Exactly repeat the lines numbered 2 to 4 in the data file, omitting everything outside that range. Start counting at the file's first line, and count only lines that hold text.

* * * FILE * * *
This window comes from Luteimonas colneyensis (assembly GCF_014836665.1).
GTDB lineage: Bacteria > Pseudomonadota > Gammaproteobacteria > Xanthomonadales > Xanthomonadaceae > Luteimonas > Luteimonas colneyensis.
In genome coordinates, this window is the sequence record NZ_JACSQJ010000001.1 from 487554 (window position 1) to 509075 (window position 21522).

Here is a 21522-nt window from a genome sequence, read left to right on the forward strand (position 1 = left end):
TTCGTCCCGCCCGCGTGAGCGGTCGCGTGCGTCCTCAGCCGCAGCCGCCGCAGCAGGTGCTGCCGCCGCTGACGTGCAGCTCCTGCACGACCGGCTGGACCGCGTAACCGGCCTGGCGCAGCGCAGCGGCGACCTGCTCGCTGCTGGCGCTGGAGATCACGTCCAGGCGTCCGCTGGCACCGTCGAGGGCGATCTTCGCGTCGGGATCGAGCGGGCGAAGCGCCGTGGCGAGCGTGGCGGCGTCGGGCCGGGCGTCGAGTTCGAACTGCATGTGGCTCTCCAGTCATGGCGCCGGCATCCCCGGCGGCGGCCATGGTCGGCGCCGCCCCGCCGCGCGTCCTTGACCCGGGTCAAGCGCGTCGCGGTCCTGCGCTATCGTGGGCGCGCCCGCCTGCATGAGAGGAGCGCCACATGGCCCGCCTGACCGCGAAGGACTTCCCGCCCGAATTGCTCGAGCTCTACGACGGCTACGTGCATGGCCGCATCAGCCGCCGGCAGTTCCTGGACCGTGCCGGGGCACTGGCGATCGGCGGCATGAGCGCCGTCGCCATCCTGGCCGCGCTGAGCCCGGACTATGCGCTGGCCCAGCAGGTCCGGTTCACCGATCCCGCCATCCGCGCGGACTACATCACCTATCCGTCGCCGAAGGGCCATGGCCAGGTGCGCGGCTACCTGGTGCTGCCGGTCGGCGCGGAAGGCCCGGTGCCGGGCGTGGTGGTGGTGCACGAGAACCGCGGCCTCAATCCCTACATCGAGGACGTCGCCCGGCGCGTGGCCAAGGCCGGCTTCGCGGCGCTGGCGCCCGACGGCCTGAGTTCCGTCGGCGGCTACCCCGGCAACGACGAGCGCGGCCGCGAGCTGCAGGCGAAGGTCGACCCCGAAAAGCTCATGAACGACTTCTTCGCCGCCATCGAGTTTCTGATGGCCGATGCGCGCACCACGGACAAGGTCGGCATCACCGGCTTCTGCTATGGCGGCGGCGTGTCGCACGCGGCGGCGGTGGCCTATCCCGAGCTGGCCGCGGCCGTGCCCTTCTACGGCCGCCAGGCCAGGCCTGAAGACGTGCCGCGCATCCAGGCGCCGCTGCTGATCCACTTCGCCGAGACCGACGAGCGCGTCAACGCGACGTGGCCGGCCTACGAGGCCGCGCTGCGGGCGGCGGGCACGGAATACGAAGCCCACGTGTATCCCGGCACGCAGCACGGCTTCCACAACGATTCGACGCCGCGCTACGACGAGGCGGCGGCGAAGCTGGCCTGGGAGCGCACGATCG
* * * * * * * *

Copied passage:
GTDB lineage: Bacteria > Pseudomonadota > Gammaproteobacteria > Xanthomonadales > Xanthomonadaceae > Luteimonas > Luteimonas colneyensis.
In genome coordinates, this window is the sequence record NZ_JACSQJ010000001.1 from 487554 (window position 1) to 509075 (window position 21522).

Here is a 21522-nt window from a genome sequence, read left to right on the forward strand (position 1 = left end):